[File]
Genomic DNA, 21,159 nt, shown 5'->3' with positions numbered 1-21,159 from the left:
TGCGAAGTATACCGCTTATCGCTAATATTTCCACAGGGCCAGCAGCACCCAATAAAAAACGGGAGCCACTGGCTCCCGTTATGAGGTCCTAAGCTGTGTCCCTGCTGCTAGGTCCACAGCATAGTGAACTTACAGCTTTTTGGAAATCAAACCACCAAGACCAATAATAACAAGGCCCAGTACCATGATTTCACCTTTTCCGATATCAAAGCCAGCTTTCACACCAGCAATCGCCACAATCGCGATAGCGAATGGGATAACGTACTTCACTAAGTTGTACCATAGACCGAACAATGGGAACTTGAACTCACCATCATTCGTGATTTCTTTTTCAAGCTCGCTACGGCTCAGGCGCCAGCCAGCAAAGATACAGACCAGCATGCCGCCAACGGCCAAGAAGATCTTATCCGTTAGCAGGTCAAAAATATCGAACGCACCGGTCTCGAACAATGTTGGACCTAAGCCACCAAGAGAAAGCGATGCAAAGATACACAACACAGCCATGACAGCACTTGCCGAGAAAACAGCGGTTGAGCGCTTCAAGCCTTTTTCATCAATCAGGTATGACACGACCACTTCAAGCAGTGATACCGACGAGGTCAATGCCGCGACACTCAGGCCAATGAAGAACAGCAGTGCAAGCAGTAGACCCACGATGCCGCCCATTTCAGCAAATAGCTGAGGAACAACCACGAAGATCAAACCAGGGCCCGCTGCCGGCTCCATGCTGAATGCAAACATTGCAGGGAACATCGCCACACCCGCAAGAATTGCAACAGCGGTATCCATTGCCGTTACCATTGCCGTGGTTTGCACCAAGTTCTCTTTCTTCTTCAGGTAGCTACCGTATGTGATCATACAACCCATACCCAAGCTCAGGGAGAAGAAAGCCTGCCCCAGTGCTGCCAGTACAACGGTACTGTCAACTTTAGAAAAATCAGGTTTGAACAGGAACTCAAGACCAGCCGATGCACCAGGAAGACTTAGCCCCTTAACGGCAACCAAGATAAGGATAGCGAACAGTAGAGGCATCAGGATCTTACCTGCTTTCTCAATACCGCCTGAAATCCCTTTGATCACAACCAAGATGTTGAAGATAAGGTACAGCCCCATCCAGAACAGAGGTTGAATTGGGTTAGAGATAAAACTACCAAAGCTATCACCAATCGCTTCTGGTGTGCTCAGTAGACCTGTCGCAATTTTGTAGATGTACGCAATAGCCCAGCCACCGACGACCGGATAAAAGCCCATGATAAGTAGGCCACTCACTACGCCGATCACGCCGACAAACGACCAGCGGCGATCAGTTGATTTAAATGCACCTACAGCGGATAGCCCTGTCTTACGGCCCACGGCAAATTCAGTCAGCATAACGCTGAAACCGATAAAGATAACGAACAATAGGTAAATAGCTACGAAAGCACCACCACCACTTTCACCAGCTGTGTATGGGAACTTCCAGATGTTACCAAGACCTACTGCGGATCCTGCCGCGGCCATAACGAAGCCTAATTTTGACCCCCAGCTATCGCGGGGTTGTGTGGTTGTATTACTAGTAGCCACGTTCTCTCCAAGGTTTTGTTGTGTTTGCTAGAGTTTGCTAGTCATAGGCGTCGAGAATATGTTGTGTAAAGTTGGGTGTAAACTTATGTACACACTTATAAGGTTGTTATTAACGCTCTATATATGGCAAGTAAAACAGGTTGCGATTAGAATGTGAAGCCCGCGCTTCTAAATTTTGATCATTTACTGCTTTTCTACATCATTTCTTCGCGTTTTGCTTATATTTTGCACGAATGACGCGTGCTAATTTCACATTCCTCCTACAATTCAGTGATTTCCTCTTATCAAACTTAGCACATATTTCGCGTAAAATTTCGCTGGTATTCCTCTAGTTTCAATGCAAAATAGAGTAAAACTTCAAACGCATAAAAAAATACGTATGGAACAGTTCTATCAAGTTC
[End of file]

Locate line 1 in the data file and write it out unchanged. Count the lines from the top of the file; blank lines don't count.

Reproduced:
Genomic DNA, 21,159 nt, shown 5'->3' with positions numbered 1-21,159 from the left: